Tabitha Brown was sixty-six years old when she headed west with her family in 1846. As a widow she had reached a time when many were content to ease back in a trusty rocking chair and just watch the flood of covered wagons passing by. Not spunky Tabitha Brown. Oh, she liked her rocking chair well enough. There is no doubt about that. Her rocking chair went west with her, most of the way.
As Tabitha crossed the plains, if a fair sized wind had danced over her, as it waltzed tumbleweeds along, it surly could have tumbled her and never missed a two-step. Tabitha didn’t weigh more than 108 pounds, and that was after she’d eaten some regular meals out in Oregon for a few years.
Grandma Brown, with a lame leg from paralysis, was living proof that nearly anyone with two feet and a bucket of gumption could make it to Oregon. Several years before her westward adventure she had hauled her family of two sons, a daughter, and her brother-in-law from the east to St. Charles, Missouri. She had taught school at various places after the death of her husband. She continued to do so in Missouri. It was a profession that would cause her to be remembered in the history of Oregon.
By 1843 Tabitha’s son, Orus, could no longer watch all the people leaving the edge of civilization for the west. It was the year of the Great Migration to Oregon and Orus joined in. By 1843 he was back in Missouri, declaring that he’d found Paradise. Soon after, Grandma Brown, with her brother-in-law who was now seventy-seven, son Orus and his family, and daughter Pherne with her husband and children started west. Her other son, Manthano, stayed in Missouri. Their journey was fairly easy for about the first fourteen hundred miles. That distance took them across the Great Plains and the Rocky Mountains, then to Fort Hall in present-day Idaho. Only some six hundred miles were now left.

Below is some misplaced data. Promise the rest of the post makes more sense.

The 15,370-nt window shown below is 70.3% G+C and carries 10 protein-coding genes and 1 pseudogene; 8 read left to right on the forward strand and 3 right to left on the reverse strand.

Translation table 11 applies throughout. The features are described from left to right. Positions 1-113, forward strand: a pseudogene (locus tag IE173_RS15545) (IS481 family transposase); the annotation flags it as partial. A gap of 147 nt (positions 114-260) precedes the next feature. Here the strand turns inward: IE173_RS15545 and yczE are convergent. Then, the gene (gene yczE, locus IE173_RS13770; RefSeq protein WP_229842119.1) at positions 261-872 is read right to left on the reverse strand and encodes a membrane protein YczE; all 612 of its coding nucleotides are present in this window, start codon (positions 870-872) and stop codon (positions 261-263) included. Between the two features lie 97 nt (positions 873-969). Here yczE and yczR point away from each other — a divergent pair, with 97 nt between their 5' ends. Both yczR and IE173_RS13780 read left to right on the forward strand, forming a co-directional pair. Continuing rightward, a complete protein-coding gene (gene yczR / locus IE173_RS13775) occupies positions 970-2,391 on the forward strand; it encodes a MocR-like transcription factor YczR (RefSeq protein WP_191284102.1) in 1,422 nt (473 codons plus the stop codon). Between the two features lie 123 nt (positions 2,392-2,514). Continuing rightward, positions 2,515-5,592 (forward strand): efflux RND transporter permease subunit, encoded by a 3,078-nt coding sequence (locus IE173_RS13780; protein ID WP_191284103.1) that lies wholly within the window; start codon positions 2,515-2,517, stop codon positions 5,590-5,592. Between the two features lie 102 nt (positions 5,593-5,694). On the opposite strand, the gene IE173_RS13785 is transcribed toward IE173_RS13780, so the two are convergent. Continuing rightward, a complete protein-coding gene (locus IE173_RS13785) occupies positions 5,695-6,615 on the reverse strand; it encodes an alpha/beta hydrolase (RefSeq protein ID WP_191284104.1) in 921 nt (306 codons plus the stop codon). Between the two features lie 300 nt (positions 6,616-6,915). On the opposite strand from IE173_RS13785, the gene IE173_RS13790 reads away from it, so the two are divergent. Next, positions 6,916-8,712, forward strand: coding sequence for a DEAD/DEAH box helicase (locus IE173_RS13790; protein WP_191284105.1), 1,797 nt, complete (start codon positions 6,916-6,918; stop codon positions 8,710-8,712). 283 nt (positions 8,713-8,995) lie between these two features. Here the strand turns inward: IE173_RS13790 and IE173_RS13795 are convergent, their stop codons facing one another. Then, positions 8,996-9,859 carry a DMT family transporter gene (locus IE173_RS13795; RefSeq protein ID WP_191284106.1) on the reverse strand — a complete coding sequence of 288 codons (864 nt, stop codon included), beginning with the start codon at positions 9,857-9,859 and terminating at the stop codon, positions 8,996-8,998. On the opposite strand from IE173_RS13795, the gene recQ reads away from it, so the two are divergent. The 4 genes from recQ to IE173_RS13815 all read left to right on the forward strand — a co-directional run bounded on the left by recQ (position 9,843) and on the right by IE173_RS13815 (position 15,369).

The regular route followed the Snake River to the Columbia, then down to the Willamette Valley in Oregon Country, but a quicker route was being promoted. It would be known as the Applegate Trail. The Brown family, and others, trusted the promoter and took this new trail. It was too late to turn back when they discovered the Applegate Trail would take them hundreds of miles south of Oregon into Utah Territory and California before it turned north towards Oregon. And the promoter had deserted them after being paid.
October and a hint of winter came and still they were on the trail. The Klamath and Rogue River Indians attack, stealing most of their cattle. While passing through a canyon in the Umpqua Mountains all of their wagons but one broke down. Tabitha lost her wagon along with her rocking chair. Now she’d have to ride a horse. Worse yet, they were nearly out of food. Her brother-in-law was nearly starving so Tabitha took him and went on ahead of the rest to save his life. He nearly died but she got him through. On Christmas Day, 1846, the Brown family was together again in Oregon.
In Oregon City Tabitha started a school for homeless children and cared for them as a mother. Her little school was one of the first in Oregon Country. Within a decade it was chartered as Pacific University and is still in operation today.